Last week, I was leading a group of my SparkPeople co-workers through a 10-minute core workout. Since I teach fitness classes (including Pilates) regularly, most of the exercises we do as a group are pretty easy for me since I’m used to doing them (and usually for much longer than 10 minutes). But they’re new and challenging for the group, who like to complain about their soreness during the workout (and the day afterwards).
Anyway, the next day my co-worker Rachel, after telling me how she was sore from some of the moves, said, “Your core is so strong! I can’t believe you don’t have a 6 pack!”
I immediately responded, “Who says I don’t?!”
“You’ve told me before that you don’t.”
“Oh…You’re right. I don’t.” (haha)
Anyway, it got the pair of us talking and it kept me thinking. I explained how, having strong abs doesn’t mean you’ll have defined abs. After all, it’s the layer of fat on top of the abs that determines how much of them that you’ll see. The more I thought about her comment over the next few days, the more I decided I should share it.
I don’t have a six pack. I don’t have anywhere near a perfect body. I have stretch marks on my hips (that I’ve had since I was a teenager, even though I was a fit and healthy athlete). I have the all-too-common cellulite on the back of my thighs (show me a woman that doesn’t!). My butt sticks out way further than I think it should. And my belly, while mostly flat and definitely strong, does have a pinchable inch or so that turns into a belly roll when I sit down. I’m not ashamed to admit it!
I told Rachel that I could have a 6 pack if I wanted. Heck, I think almost anyone could. But what it takes to get to that point is serious, almost obsessive exercise and calorie counting for most people. I’ve been there before, but what it took to get there (and stay there!) was mentally and physically exhausting. I’d rather be “okay” with how I look and have a normal life where I can eat ice cream when I want to and exercise moderately…not obsessively.
I think that most people would expect that fitness instructors, trainers, and experts who seem to know it all about working out and eating right would have perfectly toned bodies. And you’re not wrong to think that’s the case. After all, gracing the cover of every fitness video and magazine are the bodies of super toned fitness models and trainers. They’re not shy about showing off their ripped abs and muscular legs in their skimpy workout clothes either. Is that the true picture of fitness? No wonder we all think we need to change our bodies.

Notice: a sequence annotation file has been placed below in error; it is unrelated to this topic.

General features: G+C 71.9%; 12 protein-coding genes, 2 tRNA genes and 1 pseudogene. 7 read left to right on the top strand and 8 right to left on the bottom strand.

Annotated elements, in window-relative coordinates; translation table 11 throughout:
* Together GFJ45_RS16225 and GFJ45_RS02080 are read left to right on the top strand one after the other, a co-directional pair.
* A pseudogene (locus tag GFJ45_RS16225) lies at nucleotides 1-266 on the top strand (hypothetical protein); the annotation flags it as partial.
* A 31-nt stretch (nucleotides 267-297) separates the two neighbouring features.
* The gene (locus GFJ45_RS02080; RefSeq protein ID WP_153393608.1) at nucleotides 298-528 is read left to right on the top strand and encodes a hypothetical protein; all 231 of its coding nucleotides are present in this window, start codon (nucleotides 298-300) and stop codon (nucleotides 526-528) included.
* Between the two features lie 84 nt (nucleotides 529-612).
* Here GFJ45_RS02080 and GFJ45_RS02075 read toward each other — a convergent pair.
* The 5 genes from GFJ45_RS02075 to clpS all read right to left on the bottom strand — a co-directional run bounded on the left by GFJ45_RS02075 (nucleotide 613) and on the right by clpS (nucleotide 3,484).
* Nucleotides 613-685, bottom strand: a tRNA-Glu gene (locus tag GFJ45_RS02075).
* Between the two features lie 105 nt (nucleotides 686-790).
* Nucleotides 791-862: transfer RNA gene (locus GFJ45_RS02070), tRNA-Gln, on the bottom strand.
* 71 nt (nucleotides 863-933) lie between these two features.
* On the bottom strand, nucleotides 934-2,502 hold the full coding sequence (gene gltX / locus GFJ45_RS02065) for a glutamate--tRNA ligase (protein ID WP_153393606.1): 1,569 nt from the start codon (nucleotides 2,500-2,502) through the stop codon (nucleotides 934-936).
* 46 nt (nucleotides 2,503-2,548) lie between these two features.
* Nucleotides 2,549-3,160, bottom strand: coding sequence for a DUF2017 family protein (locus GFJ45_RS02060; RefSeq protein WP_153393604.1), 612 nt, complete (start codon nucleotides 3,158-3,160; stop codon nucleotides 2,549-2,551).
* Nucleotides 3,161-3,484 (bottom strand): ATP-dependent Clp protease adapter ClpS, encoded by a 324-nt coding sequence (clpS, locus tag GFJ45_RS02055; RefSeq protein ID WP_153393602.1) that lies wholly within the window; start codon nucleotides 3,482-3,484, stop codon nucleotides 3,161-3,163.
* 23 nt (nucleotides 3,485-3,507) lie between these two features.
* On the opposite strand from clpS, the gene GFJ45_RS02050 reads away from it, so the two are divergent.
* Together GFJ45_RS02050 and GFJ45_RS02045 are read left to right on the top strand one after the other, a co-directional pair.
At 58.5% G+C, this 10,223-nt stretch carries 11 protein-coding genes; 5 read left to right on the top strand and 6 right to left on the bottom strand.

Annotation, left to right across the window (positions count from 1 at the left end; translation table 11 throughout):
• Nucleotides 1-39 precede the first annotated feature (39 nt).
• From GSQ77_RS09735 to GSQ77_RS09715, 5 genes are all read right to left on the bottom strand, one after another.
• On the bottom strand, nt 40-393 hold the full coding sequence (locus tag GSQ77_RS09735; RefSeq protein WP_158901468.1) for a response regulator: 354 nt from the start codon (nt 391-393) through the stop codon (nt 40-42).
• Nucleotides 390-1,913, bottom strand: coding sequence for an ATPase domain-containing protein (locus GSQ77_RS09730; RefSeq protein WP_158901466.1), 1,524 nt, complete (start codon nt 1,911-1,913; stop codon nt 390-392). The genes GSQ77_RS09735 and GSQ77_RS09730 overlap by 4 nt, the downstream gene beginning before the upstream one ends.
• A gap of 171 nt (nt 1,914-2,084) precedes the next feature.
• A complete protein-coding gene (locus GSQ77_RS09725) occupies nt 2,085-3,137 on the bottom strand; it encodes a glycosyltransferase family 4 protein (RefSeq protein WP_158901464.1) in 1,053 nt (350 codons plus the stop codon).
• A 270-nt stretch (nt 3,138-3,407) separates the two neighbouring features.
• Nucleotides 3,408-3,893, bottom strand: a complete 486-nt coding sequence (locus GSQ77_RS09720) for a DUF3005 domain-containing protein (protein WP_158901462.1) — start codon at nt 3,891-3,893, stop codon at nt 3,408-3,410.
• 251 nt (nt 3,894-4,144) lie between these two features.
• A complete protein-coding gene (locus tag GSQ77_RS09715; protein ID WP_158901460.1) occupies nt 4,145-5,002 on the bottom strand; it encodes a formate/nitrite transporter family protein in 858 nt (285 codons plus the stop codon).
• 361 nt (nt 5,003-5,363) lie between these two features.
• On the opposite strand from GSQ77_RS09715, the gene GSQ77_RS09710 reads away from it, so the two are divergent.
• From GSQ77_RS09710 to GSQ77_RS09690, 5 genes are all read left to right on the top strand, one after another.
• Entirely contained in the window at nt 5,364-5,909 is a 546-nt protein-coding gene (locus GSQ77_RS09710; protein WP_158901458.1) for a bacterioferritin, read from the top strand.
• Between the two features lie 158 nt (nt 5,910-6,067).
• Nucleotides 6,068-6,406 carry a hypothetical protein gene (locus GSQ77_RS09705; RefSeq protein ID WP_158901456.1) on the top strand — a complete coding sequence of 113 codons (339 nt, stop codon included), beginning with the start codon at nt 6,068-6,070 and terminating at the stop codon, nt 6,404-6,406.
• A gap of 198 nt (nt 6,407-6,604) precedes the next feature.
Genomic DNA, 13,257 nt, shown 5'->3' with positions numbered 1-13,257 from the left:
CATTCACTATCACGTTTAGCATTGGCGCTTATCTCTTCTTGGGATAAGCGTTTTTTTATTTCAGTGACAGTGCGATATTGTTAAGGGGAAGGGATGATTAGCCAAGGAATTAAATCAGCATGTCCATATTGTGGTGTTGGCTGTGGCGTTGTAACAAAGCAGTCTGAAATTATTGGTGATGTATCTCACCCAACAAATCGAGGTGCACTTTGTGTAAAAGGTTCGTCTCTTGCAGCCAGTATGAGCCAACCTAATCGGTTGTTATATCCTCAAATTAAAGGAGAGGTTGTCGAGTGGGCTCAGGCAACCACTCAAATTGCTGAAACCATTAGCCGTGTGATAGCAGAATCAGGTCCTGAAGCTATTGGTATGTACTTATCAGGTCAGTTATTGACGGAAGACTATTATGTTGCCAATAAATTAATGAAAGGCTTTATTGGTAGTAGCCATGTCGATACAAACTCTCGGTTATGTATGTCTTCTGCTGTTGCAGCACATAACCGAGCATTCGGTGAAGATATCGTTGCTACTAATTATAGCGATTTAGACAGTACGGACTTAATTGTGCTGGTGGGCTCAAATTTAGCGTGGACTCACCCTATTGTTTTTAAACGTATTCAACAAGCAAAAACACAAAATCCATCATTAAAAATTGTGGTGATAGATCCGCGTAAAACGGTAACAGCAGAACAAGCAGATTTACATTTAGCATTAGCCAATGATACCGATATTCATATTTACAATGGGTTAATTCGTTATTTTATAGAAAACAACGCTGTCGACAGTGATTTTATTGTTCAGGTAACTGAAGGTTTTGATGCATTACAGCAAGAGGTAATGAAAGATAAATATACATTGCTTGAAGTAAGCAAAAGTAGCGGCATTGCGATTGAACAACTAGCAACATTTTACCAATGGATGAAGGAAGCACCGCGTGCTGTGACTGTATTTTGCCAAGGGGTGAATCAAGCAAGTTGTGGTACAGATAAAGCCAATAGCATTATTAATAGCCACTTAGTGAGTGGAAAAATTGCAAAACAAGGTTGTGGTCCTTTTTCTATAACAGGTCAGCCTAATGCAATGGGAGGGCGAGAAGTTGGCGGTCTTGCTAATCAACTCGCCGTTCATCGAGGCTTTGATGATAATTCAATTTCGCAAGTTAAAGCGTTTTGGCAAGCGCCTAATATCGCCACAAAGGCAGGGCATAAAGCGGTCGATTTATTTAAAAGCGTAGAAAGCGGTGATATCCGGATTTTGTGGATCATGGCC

I think these people are the exception to the rule. And not only that, but they make all of us regular people think that being fit and healthy means looking like a model on a fitness magazine cover. That couldn’t be further from the truth. More and more research is showing that fitness and fatness don’t have to be mutually exclusive. Overweight people who exercise regularly are healthier than thin and “normal” weight people who don’t exercise.
By eating right most of the time and exercising to focus on your health and fitness level (and not for the sole purpose of looking perfect, losing weight or burning calories), I think you’re more likely to reach the point where you like the way your body looks and feels just enough...or maybe more. And no matter what it looks like at that point, you’ll be healthier as a result. Isn’t that what it’s all about?http://www.sparkpeople.com/resource/wellness_articles.asp?id=271